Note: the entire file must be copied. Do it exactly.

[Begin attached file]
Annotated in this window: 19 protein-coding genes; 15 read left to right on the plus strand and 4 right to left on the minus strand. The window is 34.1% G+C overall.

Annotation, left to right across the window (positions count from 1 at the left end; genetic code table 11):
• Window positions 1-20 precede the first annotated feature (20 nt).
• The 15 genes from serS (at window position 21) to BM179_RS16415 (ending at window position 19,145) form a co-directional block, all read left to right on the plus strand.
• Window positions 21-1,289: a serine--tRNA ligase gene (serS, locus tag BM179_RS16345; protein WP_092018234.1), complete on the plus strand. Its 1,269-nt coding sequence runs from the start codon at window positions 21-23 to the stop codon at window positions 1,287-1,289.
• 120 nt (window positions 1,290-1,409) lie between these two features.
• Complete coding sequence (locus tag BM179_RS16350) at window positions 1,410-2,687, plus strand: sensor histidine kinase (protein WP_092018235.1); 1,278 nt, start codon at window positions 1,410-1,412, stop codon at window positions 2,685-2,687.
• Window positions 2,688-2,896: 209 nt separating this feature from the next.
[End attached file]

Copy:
Annotated in this window: 19 protein-coding genes; 15 read left to right on the plus strand and 4 right to left on the minus strand. The window is 34.1% G+C overall.

Annotation, left to right across the window (positions count from 1 at the left end; genetic code table 11):
• Window positions 1-20 precede the first annotated feature (20 nt).
• The 15 genes from serS (at window position 21) to BM179_RS16415 (ending at window position 19,145) form a co-directional block, all read left to right on the plus strand.
• Window positions 21-1,289: a serine--tRNA ligase gene (serS, locus tag BM179_RS16345; protein WP_092018234.1), complete on the plus strand. Its 1,269-nt coding sequence runs from the start codon at window positions 21-23 to the stop codon at window positions 1,287-1,289.
• 120 nt (window positions 1,290-1,409) lie between these two features.
• Complete coding sequence (locus tag BM179_RS16350) at window positions 1,410-2,687, plus strand: sensor histidine kinase (protein WP_092018235.1); 1,278 nt, start codon at window positions 1,410-1,412, stop codon at window positions 2,685-2,687.
• Window positions 2,688-2,896: 209 nt separating this feature from the next.